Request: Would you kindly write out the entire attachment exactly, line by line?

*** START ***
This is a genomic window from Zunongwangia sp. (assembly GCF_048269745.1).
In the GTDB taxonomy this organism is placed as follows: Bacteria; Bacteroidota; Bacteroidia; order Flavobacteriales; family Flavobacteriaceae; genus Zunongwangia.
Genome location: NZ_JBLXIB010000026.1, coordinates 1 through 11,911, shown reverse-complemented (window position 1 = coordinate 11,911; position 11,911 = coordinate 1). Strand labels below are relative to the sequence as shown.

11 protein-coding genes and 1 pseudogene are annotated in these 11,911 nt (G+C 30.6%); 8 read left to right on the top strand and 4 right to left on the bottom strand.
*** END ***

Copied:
This is a genomic window from Zunongwangia sp. (assembly GCF_048269745.1).
In the GTDB taxonomy this organism is placed as follows: Bacteria; Bacteroidota; Bacteroidia; order Flavobacteriales; family Flavobacteriaceae; genus Zunongwangia.
Genome location: NZ_JBLXIB010000026.1, coordinates 1 through 11,911, shown reverse-complemented (window position 1 = coordinate 11,911; position 11,911 = coordinate 1). Strand labels below are relative to the sequence as shown.

11 protein-coding genes and 1 pseudogene are annotated in these 11,911 nt (G+C 30.6%); 8 read left to right on the top strand and 4 right to left on the bottom strand.